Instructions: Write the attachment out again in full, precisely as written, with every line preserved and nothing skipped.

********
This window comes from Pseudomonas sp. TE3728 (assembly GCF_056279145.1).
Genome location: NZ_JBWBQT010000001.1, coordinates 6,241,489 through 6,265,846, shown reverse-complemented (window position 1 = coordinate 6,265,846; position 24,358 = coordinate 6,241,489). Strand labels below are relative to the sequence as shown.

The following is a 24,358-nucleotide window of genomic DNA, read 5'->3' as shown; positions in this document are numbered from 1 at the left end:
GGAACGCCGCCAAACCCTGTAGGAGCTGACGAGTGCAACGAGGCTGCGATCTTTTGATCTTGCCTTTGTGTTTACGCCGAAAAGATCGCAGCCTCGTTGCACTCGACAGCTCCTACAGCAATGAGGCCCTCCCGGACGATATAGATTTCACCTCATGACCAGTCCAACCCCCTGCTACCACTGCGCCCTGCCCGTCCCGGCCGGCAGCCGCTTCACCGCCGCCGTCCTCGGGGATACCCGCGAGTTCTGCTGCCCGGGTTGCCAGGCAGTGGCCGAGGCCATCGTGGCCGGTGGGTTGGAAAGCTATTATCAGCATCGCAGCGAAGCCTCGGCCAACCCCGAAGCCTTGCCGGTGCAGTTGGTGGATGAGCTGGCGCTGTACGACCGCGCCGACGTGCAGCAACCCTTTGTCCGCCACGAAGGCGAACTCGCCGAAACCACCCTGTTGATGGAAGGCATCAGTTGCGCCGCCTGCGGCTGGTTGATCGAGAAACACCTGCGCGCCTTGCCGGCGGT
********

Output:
This window comes from Pseudomonas sp. TE3728 (assembly GCF_056279145.1).
Genome location: NZ_JBWBQT010000001.1, coordinates 6,241,489 through 6,265,846, shown reverse-complemented (window position 1 = coordinate 6,265,846; position 24,358 = coordinate 6,241,489). Strand labels below are relative to the sequence as shown.

The following is a 24,358-nucleotide window of genomic DNA, read 5'->3' as shown; positions in this document are numbered from 1 at the left end:
GGAACGCCGCCAAACCCTGTAGGAGCTGACGAGTGCAACGAGGCTGCGATCTTTTGATCTTGCCTTTGTGTTTACGCCGAAAAGATCGCAGCCTCGTTGCACTCGACAGCTCCTACAGCAATGAGGCCCTCCCGGACGATATAGATTTCACCTCATGACCAGTCCAACCCCCTGCTACCACTGCGCCCTGCCCGTCCCGGCCGGCAGCCGCTTCACCGCCGCCGTCCTCGGGGATACCCGCGAGTTCTGCTGCCCGGGTTGCCAGGCAGTGGCCGAGGCCATCGTGGCCGGTGGGTTGGAAAGCTATTATCAGCATCGCAGCGAAGCCTCGGCCAACCCCGAAGCCTTGCCGGTGCAGTTGGTGGATGAGCTGGCGCTGTACGACCGCGCCGACGTGCAGCAACCCTTTGTCCGCCACGAAGGCGAACTCGCCGAAACCACCCTGTTGATGGAAGGCATCAGTTGCGCCGCCTGCGGCTGGTTGATCGAGAAACACCTGCGCGCCTTGCCGGCGGT